Spring Shuffle

If we could afford it, the Pie and I would be all over some amazing furniture that better utilizes small spaces.  Watch this video from Resource Furniture and see what I mean — it’s very inspiring.  As we can’t afford it, we did the best we could.  I found this desk online and decided that a small rolling desk was probably the best option for us, and that $60 was a decent price for it.  My old desk, which was actually originally in the Pie’s office, was a sturdy structure from IKEA, in the JERKER line.  I hated it.  Mostly because if you are familiar with IKEA furniture, you know that once you put it together the first time, you really shouldn’t take it apart ever again.  And we moved this heavy sucker FIVE TIMES.

Sping Shuffle

Fortunately our friend Kirby had a serious crush on the desk, and with no IKEA nearer than Québec City, had no way to get one of his very own.  So we gave him this one, and he’s very happy with it.

So, after de-cluttering my work area (so much stuff that was out in view that could be put away somewhere else), and shoving the freezer over to the other side of the room, there’s a lot more floor space in my office, plenty of room for a queen-sized mattress and some more to spare.

Sping Shuffle

We can simply roll the desk into our room or the dining room or wherever, so that I can still do some work at home while people are here.  And I will use my school office more often as well.

Sping Shuffle

I bought this little metal shelf from Canadian Tire to support my herb farm once I re-potted it and I suspect another one will do a handy job of holding all my fabric (the shoe shelf I am currently using is not really up to the strain).

Sping Shuffle

The new shelf in the office.

Spring Shuffle

Of course, removing a large and tall piece of furniture left a huge empty spot on my wall.  But I can fill that easily enough.  I added two more prints I got for Christmas, and then used Rasterbator and a picture of Gren to fill the rest of the space.  Cait tells me she looks forward to waking up to Gren’s looming face when she and her sister come to visit this August.  I told her that not only would she have the poster version, but the real Gren would probably loom over her to wake her up as well.  This is his favourite room to play ball in after all.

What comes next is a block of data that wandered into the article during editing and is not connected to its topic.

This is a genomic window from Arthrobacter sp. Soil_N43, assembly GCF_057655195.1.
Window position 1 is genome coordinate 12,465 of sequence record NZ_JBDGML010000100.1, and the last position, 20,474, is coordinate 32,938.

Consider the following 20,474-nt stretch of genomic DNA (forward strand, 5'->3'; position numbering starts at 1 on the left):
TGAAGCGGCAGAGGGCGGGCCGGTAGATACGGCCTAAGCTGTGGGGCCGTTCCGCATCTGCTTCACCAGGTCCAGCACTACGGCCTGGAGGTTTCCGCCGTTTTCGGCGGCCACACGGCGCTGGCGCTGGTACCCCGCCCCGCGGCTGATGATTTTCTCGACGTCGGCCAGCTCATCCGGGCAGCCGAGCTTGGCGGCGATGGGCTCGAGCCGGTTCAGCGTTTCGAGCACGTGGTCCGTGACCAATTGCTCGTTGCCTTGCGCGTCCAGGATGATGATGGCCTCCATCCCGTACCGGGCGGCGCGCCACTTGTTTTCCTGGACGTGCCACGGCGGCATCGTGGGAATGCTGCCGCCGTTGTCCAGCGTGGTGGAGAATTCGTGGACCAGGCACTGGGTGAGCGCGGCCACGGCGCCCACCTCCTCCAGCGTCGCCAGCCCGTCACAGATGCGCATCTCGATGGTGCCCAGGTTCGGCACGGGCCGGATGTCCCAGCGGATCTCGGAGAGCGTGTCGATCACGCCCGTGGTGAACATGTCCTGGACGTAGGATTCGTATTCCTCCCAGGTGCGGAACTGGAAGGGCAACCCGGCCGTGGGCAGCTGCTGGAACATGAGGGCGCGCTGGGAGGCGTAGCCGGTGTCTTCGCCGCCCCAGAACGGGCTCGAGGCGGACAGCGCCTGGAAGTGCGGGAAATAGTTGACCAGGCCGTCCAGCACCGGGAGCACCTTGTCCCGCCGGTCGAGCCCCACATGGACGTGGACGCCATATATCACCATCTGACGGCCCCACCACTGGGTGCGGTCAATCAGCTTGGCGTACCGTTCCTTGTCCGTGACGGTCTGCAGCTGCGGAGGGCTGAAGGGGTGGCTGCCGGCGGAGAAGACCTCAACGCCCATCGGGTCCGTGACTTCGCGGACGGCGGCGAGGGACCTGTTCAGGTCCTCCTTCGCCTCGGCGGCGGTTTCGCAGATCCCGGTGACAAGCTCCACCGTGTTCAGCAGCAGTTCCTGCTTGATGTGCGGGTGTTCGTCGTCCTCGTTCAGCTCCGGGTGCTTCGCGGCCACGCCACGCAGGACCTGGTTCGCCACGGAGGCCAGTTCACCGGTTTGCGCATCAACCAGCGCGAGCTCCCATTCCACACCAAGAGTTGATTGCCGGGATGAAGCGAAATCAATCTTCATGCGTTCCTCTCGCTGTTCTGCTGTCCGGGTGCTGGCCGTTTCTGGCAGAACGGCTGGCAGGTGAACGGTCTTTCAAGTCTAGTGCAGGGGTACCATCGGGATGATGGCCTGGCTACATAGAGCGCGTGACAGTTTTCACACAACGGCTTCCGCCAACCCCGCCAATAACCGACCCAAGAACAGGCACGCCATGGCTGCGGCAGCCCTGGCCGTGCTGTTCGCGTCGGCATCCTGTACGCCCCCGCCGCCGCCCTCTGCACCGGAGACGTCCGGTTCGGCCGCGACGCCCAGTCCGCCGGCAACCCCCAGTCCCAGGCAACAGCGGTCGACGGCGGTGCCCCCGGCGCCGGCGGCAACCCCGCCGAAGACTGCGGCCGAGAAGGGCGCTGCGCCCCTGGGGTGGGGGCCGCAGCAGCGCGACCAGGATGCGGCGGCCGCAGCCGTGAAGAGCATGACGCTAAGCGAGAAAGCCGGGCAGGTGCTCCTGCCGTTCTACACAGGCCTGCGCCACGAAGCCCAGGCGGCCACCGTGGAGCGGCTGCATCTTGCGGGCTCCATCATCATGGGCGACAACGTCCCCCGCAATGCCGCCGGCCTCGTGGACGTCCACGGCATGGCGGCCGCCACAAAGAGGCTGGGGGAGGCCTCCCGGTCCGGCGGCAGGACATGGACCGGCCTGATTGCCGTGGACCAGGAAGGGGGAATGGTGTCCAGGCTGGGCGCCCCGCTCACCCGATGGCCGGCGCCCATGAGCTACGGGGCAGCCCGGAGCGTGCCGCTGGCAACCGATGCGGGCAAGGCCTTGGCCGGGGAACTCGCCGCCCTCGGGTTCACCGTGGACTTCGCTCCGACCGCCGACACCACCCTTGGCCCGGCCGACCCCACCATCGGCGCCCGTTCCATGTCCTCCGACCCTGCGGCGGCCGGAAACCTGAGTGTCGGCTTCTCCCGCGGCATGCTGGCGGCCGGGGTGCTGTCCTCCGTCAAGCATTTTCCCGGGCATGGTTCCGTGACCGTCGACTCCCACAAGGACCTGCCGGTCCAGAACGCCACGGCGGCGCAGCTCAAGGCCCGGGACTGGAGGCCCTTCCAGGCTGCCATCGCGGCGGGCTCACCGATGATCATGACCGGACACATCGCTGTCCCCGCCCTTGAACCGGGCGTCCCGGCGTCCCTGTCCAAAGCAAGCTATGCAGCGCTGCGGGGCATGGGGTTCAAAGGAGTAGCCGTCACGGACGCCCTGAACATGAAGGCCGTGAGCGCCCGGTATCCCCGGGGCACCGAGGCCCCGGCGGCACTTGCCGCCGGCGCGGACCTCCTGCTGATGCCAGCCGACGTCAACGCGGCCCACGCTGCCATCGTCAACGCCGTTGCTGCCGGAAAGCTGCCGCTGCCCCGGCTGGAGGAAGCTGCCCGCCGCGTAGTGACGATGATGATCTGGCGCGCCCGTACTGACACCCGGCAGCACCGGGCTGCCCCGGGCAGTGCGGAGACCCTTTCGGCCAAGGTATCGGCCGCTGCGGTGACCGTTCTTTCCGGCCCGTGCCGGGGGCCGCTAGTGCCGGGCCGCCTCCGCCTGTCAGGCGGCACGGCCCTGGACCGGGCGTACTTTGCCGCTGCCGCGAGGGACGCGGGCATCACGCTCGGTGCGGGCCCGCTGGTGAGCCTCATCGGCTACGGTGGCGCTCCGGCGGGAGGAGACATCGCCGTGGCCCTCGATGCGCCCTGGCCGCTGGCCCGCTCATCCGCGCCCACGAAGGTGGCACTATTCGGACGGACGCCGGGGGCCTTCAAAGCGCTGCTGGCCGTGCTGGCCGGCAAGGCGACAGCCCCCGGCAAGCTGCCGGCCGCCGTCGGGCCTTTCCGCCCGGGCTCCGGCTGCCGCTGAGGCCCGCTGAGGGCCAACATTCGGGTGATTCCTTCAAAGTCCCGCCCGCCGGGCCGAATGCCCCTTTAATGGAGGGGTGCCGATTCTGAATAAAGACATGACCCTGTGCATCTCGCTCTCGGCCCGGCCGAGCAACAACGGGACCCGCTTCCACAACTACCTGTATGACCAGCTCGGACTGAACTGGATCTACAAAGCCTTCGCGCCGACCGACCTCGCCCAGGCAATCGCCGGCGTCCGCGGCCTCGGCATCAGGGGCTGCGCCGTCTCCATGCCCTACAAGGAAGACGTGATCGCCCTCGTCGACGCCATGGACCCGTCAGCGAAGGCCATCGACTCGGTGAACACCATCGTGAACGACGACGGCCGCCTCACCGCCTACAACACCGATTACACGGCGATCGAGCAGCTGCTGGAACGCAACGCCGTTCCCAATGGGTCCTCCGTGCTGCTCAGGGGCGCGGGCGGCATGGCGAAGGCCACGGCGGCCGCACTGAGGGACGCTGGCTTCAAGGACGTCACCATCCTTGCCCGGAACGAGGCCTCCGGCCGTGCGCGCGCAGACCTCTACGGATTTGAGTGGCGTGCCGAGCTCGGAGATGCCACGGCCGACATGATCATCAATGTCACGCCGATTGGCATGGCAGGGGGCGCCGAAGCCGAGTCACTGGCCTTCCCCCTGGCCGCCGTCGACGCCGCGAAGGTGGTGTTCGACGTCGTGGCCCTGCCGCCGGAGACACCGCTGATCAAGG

Spring Shuffle

Let there be LIGHT!

Light BOX

Rule number one in food photography: ALWAYS USE NATURAL LIGHT.

You know what?  Sometimes that’s just not possible.

You know dinner/supper? Generally that is served in the evening.  And in the winter here, that means it’s dark out.

The solution to that is to use a light box, or light tent.  Many photographers use these devices when featuring a single product.  It’s a good way to get whatever it is to display without any distracting background messing up the shot.

Light BOX

It’s also a good way to diffuse the harshness of electric lighting and make your subject look a little bit more natural.

Professional light boxes or light tents, even the small ones, will run you at least a hundred bucks, easy.  And that’s without the super-bright lighting system that goes with it.  Add another minimum four hundred dollars to your total if you want to go that way.

Constructing my box cost me less than $15 and took me less than an hour.  And a homemade box will give you pretty much the same results. You do the math.

Light BOX

Here’s what you need:

A large and sturdy cardboard box.  These ones are slightly smaller than what I had originally planned, but I can always make another one when I get a bigger box.

Light BOX

Enough white cloth (muslin, linen, cotton, or fleece) to line the box.  Tape or glue for attaching things (I like me my hockey tape, as you know, and it’s designed to attach to fabric).  Double-sided tape is great if you don’t want your adhesive efforts to show.  Scissors/Box Cutter/Rotary Cutter, for cutting things.  White or coloured Bristol board, for your background.   You can also skip the board and use your cloth, but bending the board will give you a nice edge-less angle.